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Masonry Unmasked

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posted on Dec, 8 2004 @ 01:59 AM
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freemasonry.bcy.ca...

This is a great site for the researcher of Freemasonry. The work done here is second to none.

Example:

The name Lucifer was applied to Satan by St. Jerome and later to the demon of sinful pride by Milton in Paradise Lost. Lucifer is the title and principal character of the epic poem by the Dutch playwright, Vondel (who uses Lucifer in lieu of Satan), and a principal character in the mystery play by Imre Madach, "The Tragedy of Man". Blake pictured Lucifer in his illustrations to Dante. George Meredith's sonnet Lucifer in Starlight addresses the "fiend" as Prince Lucifer. To Spenser in An Hymne of Heavenly Love, Lucifer is "the brightest angel, even the Child of Light." In Ovid's Metamorphosis, Lucifer is the morning star and father of Ceyx. He is described as riding a white horse (clarus equo, book XV.189) and his face is characterized by a bright gladness (see XI.270 ff. Lucifero genitore satus patriumque nitorem ore ferens Ceyx). Also see Books II.115 and 723, IV.629,665.




posted on Dec, 8 2004 @ 05:51 AM
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Originally posted by Bondi

Religions were used to teach morals, to show the world will be a better place if we were just nice to each other



Yeah, Ill buy that there are a lot of good points in religion, they teach you how to be a door matt with a smile on your face basically. Which is a good thing. I'm sure I have used wisdom from the Bible many times in my daily life. My favorite writings are probably Proverbs

When I said the religions could be scrapped that really wouldn't be a good idea as it gives thousands of people meaning and purpose in thier lives, but if I can't take to the bank whats said in the Bible about Lucifer being the devil because of an error. How does an error creep into the infallable word of God? If thats an error there must be thousands. How do I know the whole book is not fiction? My church denomination teaches in its tenents of faith that the Bible is the infallible word of God.



posted on Dec, 8 2004 @ 06:20 AM
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Originally posted by df1


1) Do you have a favorable opinion of Masonry?


Absolutely yes.




2) Are you still going to petition to join Masonry?


Yes my petition is in the hands of a travelling man now.



3) So are you saying that you buy into the position often cited by anti-masons of a society within a society, where the inner 5% know the truth and the remainding outer are deceived

I will leave it at three questions just for the sake of the numeric symbology
.


Thats a tuff one not being a Mason yet. Albert Pike said the beginners are intentionally mislead. And if they are there must be a good reason for it.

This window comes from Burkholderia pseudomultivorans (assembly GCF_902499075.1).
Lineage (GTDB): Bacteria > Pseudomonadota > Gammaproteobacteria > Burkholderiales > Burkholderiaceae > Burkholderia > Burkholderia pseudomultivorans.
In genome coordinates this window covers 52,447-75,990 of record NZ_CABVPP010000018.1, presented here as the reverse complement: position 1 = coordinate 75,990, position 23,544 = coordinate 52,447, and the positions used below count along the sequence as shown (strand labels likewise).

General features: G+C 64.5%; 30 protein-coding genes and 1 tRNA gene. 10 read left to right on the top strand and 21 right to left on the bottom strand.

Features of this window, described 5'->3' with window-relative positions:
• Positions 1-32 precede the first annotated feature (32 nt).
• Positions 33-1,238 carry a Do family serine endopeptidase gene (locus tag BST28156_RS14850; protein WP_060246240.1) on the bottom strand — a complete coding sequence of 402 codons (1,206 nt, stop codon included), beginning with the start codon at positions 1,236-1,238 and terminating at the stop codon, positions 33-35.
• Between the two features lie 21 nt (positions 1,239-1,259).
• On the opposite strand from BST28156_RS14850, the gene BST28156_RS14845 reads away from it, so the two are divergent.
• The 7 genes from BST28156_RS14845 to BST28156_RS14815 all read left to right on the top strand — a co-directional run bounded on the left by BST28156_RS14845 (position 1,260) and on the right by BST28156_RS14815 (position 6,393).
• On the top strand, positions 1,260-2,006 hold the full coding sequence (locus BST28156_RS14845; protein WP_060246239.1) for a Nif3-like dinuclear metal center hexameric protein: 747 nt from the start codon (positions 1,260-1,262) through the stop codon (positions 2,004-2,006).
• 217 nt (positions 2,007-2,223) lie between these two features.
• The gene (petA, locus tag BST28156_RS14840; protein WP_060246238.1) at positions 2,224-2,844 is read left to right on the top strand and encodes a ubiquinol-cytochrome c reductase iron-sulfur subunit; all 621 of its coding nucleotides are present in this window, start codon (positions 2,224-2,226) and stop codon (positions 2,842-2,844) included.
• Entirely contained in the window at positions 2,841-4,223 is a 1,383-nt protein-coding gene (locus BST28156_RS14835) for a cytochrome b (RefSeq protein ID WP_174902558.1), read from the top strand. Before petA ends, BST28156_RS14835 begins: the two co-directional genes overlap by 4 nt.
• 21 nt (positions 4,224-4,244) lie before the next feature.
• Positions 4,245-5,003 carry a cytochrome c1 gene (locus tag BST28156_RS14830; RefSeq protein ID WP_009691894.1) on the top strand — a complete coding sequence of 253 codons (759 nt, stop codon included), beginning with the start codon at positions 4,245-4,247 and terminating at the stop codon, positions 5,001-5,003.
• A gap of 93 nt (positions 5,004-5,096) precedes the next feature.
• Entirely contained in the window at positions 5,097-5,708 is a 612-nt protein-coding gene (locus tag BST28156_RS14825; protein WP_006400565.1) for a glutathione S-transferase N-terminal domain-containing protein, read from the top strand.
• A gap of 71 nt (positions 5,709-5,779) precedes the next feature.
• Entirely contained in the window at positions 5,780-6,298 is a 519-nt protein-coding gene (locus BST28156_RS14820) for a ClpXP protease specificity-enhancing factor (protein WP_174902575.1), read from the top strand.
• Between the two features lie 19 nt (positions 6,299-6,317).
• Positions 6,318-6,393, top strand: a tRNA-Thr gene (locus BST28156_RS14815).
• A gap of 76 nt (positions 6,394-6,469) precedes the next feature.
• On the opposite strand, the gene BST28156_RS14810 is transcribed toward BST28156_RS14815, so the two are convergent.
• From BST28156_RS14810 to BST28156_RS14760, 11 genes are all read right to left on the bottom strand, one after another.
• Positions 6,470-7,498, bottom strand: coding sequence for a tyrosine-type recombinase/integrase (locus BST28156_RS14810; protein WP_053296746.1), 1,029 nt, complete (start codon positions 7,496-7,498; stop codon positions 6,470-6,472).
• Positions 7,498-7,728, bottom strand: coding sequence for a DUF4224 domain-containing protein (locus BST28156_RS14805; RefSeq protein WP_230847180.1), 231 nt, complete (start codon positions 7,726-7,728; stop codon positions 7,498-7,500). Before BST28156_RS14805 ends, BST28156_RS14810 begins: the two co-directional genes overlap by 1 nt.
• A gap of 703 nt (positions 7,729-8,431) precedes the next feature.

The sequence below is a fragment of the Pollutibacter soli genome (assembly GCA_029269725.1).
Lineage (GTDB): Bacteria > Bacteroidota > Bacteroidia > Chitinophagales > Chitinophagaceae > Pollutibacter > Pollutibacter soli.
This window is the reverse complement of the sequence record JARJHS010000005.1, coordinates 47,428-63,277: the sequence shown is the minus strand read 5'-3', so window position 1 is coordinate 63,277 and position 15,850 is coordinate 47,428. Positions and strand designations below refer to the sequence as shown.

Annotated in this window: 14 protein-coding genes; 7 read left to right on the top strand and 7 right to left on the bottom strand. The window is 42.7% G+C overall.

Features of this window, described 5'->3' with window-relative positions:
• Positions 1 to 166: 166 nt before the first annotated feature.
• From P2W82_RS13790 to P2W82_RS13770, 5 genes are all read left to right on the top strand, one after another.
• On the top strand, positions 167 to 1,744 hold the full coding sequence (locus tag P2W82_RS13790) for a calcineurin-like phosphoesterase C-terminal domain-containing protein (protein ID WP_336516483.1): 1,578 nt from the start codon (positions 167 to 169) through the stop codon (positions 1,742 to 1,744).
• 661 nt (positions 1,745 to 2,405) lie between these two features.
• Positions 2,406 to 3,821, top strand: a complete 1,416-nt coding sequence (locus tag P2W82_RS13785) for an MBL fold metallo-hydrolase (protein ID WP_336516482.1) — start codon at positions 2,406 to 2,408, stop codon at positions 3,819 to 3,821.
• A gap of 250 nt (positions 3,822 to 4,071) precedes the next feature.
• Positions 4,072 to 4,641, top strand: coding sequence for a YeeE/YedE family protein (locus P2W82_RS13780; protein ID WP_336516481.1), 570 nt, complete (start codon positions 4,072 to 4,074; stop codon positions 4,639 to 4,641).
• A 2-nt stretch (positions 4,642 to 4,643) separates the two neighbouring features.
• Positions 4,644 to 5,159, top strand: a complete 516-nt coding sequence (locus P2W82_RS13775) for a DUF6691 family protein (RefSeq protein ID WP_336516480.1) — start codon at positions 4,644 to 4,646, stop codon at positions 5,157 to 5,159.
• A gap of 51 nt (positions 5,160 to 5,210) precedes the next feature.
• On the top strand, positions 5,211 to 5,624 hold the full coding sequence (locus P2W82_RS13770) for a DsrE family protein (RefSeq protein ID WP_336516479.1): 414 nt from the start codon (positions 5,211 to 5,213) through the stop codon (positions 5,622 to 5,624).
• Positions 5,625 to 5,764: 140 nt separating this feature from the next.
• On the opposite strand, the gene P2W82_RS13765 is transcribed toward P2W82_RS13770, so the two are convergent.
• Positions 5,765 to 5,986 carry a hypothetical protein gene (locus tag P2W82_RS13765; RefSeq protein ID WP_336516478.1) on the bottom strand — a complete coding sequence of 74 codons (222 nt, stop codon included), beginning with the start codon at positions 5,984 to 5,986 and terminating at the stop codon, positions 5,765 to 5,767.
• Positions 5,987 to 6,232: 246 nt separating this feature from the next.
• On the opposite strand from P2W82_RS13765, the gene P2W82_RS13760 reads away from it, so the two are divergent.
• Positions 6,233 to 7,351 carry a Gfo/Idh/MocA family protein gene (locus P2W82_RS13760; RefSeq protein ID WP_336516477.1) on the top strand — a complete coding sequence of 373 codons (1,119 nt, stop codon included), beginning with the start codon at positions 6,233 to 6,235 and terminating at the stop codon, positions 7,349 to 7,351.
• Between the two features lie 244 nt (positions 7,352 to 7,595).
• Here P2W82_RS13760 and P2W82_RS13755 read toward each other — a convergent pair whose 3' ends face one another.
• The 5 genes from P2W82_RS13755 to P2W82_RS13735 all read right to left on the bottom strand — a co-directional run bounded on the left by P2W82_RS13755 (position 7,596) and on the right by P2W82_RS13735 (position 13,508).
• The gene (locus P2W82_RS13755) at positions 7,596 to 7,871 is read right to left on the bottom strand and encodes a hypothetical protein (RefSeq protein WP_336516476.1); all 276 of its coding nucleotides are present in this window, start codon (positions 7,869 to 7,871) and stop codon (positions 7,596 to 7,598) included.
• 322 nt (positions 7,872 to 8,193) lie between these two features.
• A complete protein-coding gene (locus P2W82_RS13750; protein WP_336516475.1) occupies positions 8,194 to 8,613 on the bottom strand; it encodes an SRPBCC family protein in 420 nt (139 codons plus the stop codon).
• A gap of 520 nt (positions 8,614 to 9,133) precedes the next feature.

posted on Dec, 8 2004 @ 06:21 AM
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Originally posted by TgSoe
Yeah, Ill buy that there are a lot of good points in religion, they teach you how to be a door matt with a smile on your face basically.


There is nothing in any religous book that states you have to let people walk over you. there is nothing to say that you cannot defend yourself with the same force in which you are being attacked.


My favorite writings are probably Proverbs


Personally I like anything written so i can make my own judgement. There is no true definition of anything in the bible. It all has a different meaning to each and everyone. Saying that there are many that accept a translation of meaning given to them, and never actually think of it themselves.


When I said the religions could be scrapped that really wouldn't be a good idea as it gives thousands of people meaning and purpose in thier lives,


It's not the name that people should have faith in, it's the teachings. I would not recommend getting rid just stop calling any particular religion by a name.


but if I can't take to the bank whats said in the Bible about Lucifer being the devil because of an error. How does an error creep into the infallable word of God?


IMO it's just a book. A very good book and one many could do well by reading it.

I have never been told the bible is the infallable word of god, and would never believe anyone who told me it was. For a start I was taught the god was only involved in the first 5 books, with moses. Not sure of the exact story but think it is something like god dictated to moses.


If thats an error there must be thousands. How do I know the whole book is not fiction?


Depending on how you read the bible and take it's points will depend on the number of errors counted and of course who's doing the counting. I have heard mention of the detailing of animals that were not present on that continent at that time, dates not possible, the life span of individuals are impossible etc etc. Personally I feel the bible is a book of fables, moral guiding stories used to teach the iliterate the means to a better life. I don't believe that Jesus made a blind man see, or walked on water in the way people read it today, I believe that are analogies, a story with added wow factor to make it rememberable. My opinion is my opinin and of course and don't care to discorse the right and wrong of it with anyone.